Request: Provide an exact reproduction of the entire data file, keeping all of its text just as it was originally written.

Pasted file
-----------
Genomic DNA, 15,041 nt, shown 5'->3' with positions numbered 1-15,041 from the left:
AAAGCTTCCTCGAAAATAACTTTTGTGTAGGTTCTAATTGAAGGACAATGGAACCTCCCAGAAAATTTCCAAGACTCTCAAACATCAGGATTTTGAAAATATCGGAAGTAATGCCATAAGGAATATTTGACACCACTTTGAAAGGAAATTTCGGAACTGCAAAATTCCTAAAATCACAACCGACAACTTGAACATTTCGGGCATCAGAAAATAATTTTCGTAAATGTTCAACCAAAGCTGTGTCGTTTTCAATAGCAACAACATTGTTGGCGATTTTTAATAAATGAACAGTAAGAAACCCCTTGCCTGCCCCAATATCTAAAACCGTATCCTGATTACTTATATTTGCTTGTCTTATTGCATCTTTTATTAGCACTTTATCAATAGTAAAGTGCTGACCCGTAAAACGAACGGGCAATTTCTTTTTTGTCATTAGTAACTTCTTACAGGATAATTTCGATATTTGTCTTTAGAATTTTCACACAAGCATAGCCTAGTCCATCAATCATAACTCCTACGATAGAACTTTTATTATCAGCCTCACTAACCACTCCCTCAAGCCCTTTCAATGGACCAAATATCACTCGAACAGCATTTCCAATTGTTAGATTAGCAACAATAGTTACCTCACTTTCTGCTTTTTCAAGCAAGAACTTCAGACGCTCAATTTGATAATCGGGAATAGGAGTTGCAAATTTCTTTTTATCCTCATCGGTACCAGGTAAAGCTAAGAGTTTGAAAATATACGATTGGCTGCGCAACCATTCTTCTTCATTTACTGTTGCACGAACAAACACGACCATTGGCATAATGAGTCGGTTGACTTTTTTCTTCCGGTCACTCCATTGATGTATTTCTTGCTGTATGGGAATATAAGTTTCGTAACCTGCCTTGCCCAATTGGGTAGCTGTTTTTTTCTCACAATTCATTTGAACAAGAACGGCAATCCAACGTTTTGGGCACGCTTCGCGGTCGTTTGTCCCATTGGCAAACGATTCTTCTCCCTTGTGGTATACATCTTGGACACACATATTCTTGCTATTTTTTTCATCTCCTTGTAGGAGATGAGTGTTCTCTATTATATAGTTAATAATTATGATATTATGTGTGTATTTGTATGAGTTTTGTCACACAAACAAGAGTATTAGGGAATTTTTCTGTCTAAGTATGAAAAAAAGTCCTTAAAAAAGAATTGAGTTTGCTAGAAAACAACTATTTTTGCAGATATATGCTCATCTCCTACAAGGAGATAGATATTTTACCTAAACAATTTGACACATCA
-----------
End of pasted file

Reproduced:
Genomic DNA, 15,041 nt, shown 5'->3' with positions numbered 1-15,041 from the left:
AAAGCTTCCTCGAAAATAACTTTTGTGTAGGTTCTAATTGAAGGACAATGGAACCTCCCAGAAAATTTCCAAGACTCTCAAACATCAGGATTTTGAAAATATCGGAAGTAATGCCATAAGGAATATTTGACACCACTTTGAAAGGAAATTTCGGAACTGCAAAATTCCTAAAATCACAACCGACAACTTGAACATTTCGGGCATCAGAAAATAATTTTCGTAAATGTTCAACCAAAGCTGTGTCGTTTTCAATAGCAACAACATTGTTGGCGATTTTTAATAAATGAACAGTAAGAAACCCCTTGCCTGCCCCAATATCTAAAACCGTATCCTGATTACTTATATTTGCTTGTCTTATTGCATCTTTTATTAGCACTTTATCAATAGTAAAGTGCTGACCCGTAAAACGAACGGGCAATTTCTTTTTTGTCATTAGTAACTTCTTACAGGATAATTTCGATATTTGTCTTTAGAATTTTCACACAAGCATAGCCTAGTCCATCAATCATAACTCCTACGATAGAACTTTTATTATCAGCCTCACTAACCACTCCCTCAAGCCCTTTCAATGGACCAAATATCACTCGAACAGCATTTCCAATTGTTAGATTAGCAACAATAGTTACCTCACTTTCTGCTTTTTCAAGCAAGAACTTCAGACGCTCAATTTGATAATCGGGAATAGGAGTTGCAAATTTCTTTTTATCCTCATCGGTACCAGGTAAAGCTAAGAGTTTGAAAATATACGATTGGCTGCGCAACCATTCTTCTTCATTTACTGTTGCACGAACAAACACGACCATTGGCATAATGAGTCGGTTGACTTTTTTCTTCCGGTCACTCCATTGATGTATTTCTTGCTGTATGGGAATATAAGTTTCGTAACCTGCCTTGCCCAATTGGGTAGCTGTTTTTTTCTCACAATTCATTTGAACAAGAACGGCAATCCAACGTTTTGGGCACGCTTCGCGGTCGTTTGTCCCATTGGCAAACGATTCTTCTCCCTTGTGGTATACATCTTGGACACACATATTCTTGCTATTTTTTTCATCTCCTTGTAGGAGATGAGTGTTCTCTATTATATAGTTAATAATTATGATATTATGTGTGTATTTGTATGAGTTTTGTCACACAAACAAGAGTATTAGGGAATTTTTCTGTCTAAGTATGAAAAAAAGTCCTTAAAAAAGAATTGAGTTTGCTAGAAAACAACTATTTTTGCAGATATATGCTCATCTCCTACAAGGAGATAGATATTTTACCTAAACAATTTGACACATCA